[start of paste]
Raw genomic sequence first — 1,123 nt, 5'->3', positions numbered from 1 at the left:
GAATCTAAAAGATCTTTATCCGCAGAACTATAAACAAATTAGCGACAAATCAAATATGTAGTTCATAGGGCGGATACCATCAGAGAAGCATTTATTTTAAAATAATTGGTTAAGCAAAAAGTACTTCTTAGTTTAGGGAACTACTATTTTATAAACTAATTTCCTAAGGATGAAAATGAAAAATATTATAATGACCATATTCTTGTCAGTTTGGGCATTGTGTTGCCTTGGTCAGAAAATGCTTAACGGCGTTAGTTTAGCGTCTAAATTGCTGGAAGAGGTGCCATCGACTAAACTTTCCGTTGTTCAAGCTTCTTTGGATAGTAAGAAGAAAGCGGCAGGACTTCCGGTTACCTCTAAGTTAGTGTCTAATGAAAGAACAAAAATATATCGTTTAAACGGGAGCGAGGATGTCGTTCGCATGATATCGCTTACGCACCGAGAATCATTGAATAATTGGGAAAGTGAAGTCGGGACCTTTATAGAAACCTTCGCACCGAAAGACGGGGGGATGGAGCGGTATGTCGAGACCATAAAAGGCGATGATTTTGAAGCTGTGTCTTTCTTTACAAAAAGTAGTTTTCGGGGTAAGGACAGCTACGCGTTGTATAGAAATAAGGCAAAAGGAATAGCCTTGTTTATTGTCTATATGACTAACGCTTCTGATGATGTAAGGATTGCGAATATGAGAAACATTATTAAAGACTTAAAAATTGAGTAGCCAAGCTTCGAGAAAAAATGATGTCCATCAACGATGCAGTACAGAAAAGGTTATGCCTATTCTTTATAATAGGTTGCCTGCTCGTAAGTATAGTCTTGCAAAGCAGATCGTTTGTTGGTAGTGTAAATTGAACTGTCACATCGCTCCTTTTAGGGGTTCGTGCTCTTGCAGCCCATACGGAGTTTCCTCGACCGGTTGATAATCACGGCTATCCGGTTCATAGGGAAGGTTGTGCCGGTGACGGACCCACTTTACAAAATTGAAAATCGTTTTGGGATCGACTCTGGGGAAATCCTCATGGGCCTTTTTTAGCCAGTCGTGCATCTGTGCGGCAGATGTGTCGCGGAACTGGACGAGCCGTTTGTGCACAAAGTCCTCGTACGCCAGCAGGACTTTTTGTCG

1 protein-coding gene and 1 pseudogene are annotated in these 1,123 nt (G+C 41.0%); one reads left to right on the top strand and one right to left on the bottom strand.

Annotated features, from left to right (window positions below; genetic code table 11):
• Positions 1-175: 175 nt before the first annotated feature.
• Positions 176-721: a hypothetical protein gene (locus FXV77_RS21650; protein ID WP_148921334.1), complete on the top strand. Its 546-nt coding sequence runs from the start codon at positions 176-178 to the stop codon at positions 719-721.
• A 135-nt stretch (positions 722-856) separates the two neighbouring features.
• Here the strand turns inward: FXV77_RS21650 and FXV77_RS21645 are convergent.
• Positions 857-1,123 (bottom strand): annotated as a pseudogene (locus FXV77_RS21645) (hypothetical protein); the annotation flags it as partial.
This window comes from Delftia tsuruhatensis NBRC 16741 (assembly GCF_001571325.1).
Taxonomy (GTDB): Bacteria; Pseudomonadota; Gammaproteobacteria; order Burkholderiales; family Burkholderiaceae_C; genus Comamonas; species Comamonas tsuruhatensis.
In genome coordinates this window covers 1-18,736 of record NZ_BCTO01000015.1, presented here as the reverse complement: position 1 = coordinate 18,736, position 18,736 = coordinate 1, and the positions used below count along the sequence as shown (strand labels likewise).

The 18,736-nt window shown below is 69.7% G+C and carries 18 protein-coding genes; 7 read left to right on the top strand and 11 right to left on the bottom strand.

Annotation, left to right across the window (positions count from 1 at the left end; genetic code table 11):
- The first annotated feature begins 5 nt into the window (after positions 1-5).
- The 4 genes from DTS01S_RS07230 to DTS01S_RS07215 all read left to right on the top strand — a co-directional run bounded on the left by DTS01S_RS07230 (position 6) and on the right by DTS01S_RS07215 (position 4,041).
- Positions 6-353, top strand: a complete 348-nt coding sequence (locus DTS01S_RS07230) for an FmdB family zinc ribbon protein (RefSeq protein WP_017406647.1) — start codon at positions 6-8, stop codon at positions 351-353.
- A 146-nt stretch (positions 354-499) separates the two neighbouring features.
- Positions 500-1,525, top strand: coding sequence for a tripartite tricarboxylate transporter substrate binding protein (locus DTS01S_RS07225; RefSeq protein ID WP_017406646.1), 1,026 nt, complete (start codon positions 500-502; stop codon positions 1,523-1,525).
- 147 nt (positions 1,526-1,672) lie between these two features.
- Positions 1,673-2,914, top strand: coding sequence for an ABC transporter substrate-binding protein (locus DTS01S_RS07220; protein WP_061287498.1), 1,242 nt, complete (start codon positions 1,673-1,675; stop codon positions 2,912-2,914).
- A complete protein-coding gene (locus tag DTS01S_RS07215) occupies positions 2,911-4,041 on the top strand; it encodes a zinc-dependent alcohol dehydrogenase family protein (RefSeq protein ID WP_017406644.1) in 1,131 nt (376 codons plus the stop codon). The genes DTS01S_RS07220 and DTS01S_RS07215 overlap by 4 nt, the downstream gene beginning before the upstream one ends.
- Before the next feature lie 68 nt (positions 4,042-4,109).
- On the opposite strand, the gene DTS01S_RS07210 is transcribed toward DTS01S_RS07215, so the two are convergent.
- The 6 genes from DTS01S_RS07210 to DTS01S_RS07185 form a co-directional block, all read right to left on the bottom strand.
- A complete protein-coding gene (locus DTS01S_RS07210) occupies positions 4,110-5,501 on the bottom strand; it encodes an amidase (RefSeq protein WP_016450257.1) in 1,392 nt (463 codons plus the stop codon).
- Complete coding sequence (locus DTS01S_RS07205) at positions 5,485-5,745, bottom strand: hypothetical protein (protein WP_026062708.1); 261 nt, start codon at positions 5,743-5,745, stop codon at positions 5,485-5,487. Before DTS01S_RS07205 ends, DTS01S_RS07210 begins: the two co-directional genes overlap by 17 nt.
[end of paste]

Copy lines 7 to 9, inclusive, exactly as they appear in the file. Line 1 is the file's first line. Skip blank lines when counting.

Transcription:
• A 135-nt stretch (positions 722-856) separates the two neighbouring features.
• Here the strand turns inward: FXV77_RS21650 and FXV77_RS21645 are convergent.
• Positions 857-1,123 (bottom strand): annotated as a pseudogene (locus FXV77_RS21645) (hypothetical protein); the annotation flags it as partial.